The Romance of War or the Highlanders in Spain
Grant, James (1822-1887). The Romance of War or the Highlanders in Spain. London: Sands & Co, 1907. 502 Pages. Hardcover.
(First published in 1848 this review uses the 1907, 2nd edition.)
James Grant was a prolific author of over fifty novels, short stories, articles and miscellaneous historical works. The Romance of War or the Highlanders in Spain (1848) was the first of his numerous historical novels and is set in Scotland, Spain and Belgium in the years 1811 to 1816. It tells the story of Ronald Stuart, the son of an impoverished Highland Laird, who becomes an officer in the 92nd Regiment (Gordon Highlanders) and his adventures in the Peninsular War and the Waterloo campaign. Ronald's best friend, Louis Lisle, also becomes an ensign in the regiment and joins Ronald in Spain where they fall out over a misunderstanding about Ronald's betrothal to Louis' sister Alice. There is an element of the Romeo and Juliet in this story as both fathers have been feuding for many years and conducting costly court cases.
James Grant was born in Edinburgh in 1822. His father John served with the Gordon Highlanders during the Peninsular War and James probably drew heavily on his father's and fellow officers' memories for his book. James himself served briefly from 1839 (for 2 years) with the 62nd Regt. He was a founder member of the National Association for the Vindication of Scottish Rights which sought to gain more Parliamentary time for Scottish affairs and correct breaches in the Treaty of Union.
Although James is a competent author his writing is not great literature. He writes in the style of a Sir Walter Scott novel (to whom he was distantly related). It was an immensely successful book when published. His portrayal of the nationalities is stereotypical and bigoted, but it was probably what his audience expected. British officers are all brave and foolhardy with a liking for drink, even on duty. There is the Major that bores everyone with his continual stories of his time serving under Abercrombie in Egypt. The Scottish soldiers are brave and fiercely loyal. The Germans are loud. The Spanish are mostly sneaky and devious, especially his bitter enemy Narvaez Cifuentes. Although one or two are noble. The French are of course a courageous enemy but not really proper gentlemen. There is a scattering of romances with dusky senoritas and a whole host of coincidences that allow him to continually get entangled with his various adversaries. He only just makes it in time for Waterloo where he is wounded which allows him a chance of another romance with a Belgian nun who nurses him back to health. He cannot believe it is right for such a beautiful young girl should closet herself away and tries to save her from her chosen vocation, if she had been fat he probably would have cared less. After a time with the army of occupation in France he returns home, and there are vivid descriptions of the rapturous welcome for the regiment, to marry his childhood sweetheart – no surprises there.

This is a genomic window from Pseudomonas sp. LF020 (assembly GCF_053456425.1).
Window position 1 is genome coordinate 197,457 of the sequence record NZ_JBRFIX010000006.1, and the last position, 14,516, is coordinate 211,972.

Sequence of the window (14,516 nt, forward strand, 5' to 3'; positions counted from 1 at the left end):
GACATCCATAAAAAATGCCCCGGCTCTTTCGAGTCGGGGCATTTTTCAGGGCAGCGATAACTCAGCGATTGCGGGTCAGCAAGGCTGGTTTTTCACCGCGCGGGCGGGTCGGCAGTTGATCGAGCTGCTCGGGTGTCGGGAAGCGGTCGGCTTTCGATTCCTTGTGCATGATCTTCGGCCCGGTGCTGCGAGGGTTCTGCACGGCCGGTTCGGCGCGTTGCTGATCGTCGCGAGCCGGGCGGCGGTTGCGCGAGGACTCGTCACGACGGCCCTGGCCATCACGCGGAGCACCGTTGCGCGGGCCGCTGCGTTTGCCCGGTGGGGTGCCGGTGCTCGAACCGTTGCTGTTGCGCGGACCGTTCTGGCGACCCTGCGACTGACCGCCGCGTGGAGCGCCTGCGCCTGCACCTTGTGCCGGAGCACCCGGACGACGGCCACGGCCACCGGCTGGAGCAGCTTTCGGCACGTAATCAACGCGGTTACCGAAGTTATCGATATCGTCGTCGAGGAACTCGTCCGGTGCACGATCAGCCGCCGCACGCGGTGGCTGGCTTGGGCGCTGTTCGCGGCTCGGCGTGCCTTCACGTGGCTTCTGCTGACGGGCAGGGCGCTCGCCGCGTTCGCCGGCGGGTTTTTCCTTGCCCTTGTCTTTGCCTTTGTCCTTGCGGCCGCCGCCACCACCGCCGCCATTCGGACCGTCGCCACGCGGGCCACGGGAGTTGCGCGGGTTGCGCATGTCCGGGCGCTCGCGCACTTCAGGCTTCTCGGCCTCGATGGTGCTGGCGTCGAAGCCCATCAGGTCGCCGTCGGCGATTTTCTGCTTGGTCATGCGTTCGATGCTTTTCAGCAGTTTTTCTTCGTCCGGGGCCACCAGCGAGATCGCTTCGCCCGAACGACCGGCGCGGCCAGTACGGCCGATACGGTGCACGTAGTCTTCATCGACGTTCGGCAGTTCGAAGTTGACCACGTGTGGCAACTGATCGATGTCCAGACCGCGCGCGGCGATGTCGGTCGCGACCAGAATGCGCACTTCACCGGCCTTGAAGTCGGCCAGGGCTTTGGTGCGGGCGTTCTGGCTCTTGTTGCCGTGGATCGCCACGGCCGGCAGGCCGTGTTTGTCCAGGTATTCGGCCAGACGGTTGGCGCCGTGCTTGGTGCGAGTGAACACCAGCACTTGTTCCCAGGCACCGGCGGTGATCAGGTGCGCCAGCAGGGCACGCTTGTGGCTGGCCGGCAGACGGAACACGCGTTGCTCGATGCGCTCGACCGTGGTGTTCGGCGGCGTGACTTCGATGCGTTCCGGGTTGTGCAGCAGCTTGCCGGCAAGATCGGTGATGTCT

In his time Grant was considered a military expect who was consulted by the British Government and his book is full of historical minutiae. But there are errors and it is fun spotting them. All the French cavalry in Spain seem to be cuirassiers and the infantry all bear-skinned Imperial Guardsmen. However I fail to do the book justice because every now and then out of the melodrama there is a sudden jolt, often quite shocking, to the reality and horror of war whether the rape of a Spanish lady or the horrific mutilation in battle.
There is one section where he describes the discomforts of a wet bivouac without the benefits of tents.
And those of you who have ever slept out, especially in the days before wicking thermal underwear, will surely appreciate this part
Near the end of the book there was one particular episode which amused me. Ronald's elderly and dying father loses his castle in his final and ultimately futile court case with the Lisle family. He emigrates to Newfoundland with his clan (James Grant spent several of his boyhood years in Canada when his father served with the Newfoundland Regiment).They are shipwrecked and there is only one boat. The loyal retainer claims the boat for his dying laird leaving women and children to drown – James Grant seems to think this is reasonable and acceptable behaviour!
A novel can sometimes tell you things that memoirs or history books cannot but this book did not give me the insight into the minds and real attitudes of the officers and men of the period that I was hoping. Having said that I did find the book a worthwhile read and would be inclined to try another of his Napoleonic period novels.
 An 1850 edition is available on Google Books at http://books.google.com/books?id=6FgJAAAAQAAJ&printsec=frontcover&dq=James+Grant+%2B+romance+of+war#PPP7,M1
 Gardyne, Lt.Col. C. Greenhill. The Life of a Regiment. Vol I. 2nd Edition, 1929 (Naval & Military Press reprint), p.255.
 I have obtained these brief biographical details on James Grant from the following websites:
 Maybe the drunkenness that plagued the British army in the 1790’s and described by Fortescue (History of the British Army, Vol.IV, p. 297) had not been totally eradicated from the officer corps.
 It seems Grant made a habit of interspersing his novels with interjections on the unnecessary hardships experienced by British soldiers, and the lack of tents gets several mentions in this book.
Reviewed by Peter Thorn
Placed on the Napoleon Series: June 2008
© 1995-2013, The Napoleon Series, All Rights Reserved.